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USCIS Updates the Process for Accepting Family-based Petitions Abroad

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Pasricha & Patel

USCIS has announced that as of February 1, 2020, the Form I-130, Petition for Alien Relative will be processed exclusively by the USCIS in the United States, and by the U.S. Department of State (U.S. embassies and consulates abroad) only in special circumstances.

This means that for U.S. expatriates who reside outside the U.S. and who were previously able to submit Form I-130 petitions with their nearest USCIS international offices are now required to either file their I-130 petitions online, or via mail through the USCIS Dallas lockbox for U.S. domestic processing.

The U.S. Department of State, through its U.S. embassies and consulates abroad will still be able to accept Form I-130 petitions that are filed locally in connection with those petitions that fall under blanket authorization criteria, which are defined by the USCIS as:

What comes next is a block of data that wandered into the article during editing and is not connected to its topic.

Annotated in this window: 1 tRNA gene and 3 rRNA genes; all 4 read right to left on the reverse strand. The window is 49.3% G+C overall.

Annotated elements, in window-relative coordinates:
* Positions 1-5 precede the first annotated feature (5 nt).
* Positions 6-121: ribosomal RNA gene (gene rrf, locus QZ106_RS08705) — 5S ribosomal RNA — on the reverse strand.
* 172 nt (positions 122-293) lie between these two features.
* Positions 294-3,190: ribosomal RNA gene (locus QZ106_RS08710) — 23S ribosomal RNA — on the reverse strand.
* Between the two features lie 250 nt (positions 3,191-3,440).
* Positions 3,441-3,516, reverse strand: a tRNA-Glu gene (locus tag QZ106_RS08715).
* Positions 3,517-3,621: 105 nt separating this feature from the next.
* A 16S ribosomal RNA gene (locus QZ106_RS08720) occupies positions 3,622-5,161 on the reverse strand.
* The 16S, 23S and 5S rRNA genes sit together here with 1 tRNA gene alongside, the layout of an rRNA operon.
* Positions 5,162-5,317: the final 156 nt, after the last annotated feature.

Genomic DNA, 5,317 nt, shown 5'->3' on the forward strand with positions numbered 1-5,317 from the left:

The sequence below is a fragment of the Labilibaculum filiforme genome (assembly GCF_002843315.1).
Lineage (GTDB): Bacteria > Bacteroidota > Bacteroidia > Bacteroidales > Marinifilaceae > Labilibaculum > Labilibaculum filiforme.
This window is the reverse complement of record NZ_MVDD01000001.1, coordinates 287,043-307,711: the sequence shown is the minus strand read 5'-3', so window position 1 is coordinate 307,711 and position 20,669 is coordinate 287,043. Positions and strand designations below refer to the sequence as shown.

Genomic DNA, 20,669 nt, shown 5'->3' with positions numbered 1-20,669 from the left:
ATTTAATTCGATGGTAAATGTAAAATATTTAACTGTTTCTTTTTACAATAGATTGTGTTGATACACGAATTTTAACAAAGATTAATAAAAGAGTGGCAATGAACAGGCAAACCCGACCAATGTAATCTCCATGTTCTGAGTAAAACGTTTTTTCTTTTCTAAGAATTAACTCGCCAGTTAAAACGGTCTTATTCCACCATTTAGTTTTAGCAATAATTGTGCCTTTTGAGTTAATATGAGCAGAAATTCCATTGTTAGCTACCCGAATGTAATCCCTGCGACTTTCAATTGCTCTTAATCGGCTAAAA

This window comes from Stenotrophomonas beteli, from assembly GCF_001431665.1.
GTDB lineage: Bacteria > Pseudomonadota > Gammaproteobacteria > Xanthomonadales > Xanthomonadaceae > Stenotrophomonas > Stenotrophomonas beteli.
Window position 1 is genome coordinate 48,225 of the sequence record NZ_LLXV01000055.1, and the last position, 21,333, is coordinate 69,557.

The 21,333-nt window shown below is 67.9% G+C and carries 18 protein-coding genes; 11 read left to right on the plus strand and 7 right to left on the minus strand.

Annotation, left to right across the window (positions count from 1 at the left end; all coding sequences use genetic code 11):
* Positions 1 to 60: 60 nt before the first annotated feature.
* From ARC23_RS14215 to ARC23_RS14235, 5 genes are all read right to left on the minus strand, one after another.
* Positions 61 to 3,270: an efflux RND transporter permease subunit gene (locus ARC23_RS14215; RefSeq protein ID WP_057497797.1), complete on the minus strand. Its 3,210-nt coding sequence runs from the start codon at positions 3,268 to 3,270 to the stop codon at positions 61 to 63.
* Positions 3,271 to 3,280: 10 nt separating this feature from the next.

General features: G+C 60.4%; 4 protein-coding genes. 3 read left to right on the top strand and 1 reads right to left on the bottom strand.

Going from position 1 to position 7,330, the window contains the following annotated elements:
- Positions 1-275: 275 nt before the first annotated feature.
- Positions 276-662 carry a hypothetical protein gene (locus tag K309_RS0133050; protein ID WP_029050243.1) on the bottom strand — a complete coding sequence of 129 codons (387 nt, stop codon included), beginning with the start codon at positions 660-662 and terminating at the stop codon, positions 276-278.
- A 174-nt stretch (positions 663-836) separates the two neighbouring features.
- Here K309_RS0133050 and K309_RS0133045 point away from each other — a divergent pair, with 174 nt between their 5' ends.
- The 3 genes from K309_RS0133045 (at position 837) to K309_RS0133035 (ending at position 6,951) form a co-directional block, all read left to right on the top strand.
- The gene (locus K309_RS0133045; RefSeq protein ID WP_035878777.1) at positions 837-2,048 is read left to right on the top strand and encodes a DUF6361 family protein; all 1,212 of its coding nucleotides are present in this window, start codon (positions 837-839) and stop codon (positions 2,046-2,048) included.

• Temporary blanket authorizations for instances of prolonged or severe civil strife or a natural disaster, or
  • Blanket authorization for U.S. service members assigned to military bases abroad.

This updated process can be viewed as part of the USCIS’s explanation about their overall strategy in the last few years to reduce the number of USCIS international offices abroad and become more modern and more efficient.

However, the concern that we share with many U.S. expats is that this means a reduction in local, on-the-ground USCIS services for the expat community as a whole, which will negatively impact and extend the feedback time that the U.S. expats and their family members would normally receive with their filed and pending applications if they were filing at their local USCIS international offices. Now, they will have to wait for response from the USCIS here in the U.S. for their filed and pending petitions, which can take longer time for adjudication and response.

It is a situation that is worth monitoring over the coming days and months.

Should you have any questions about this latest development, and whether this will impact your currently filed and pending petitions, or if you have general questions about the immigrant petition process, we encourage you to contact our office to schedule formal consultation so we can discuss this matter further.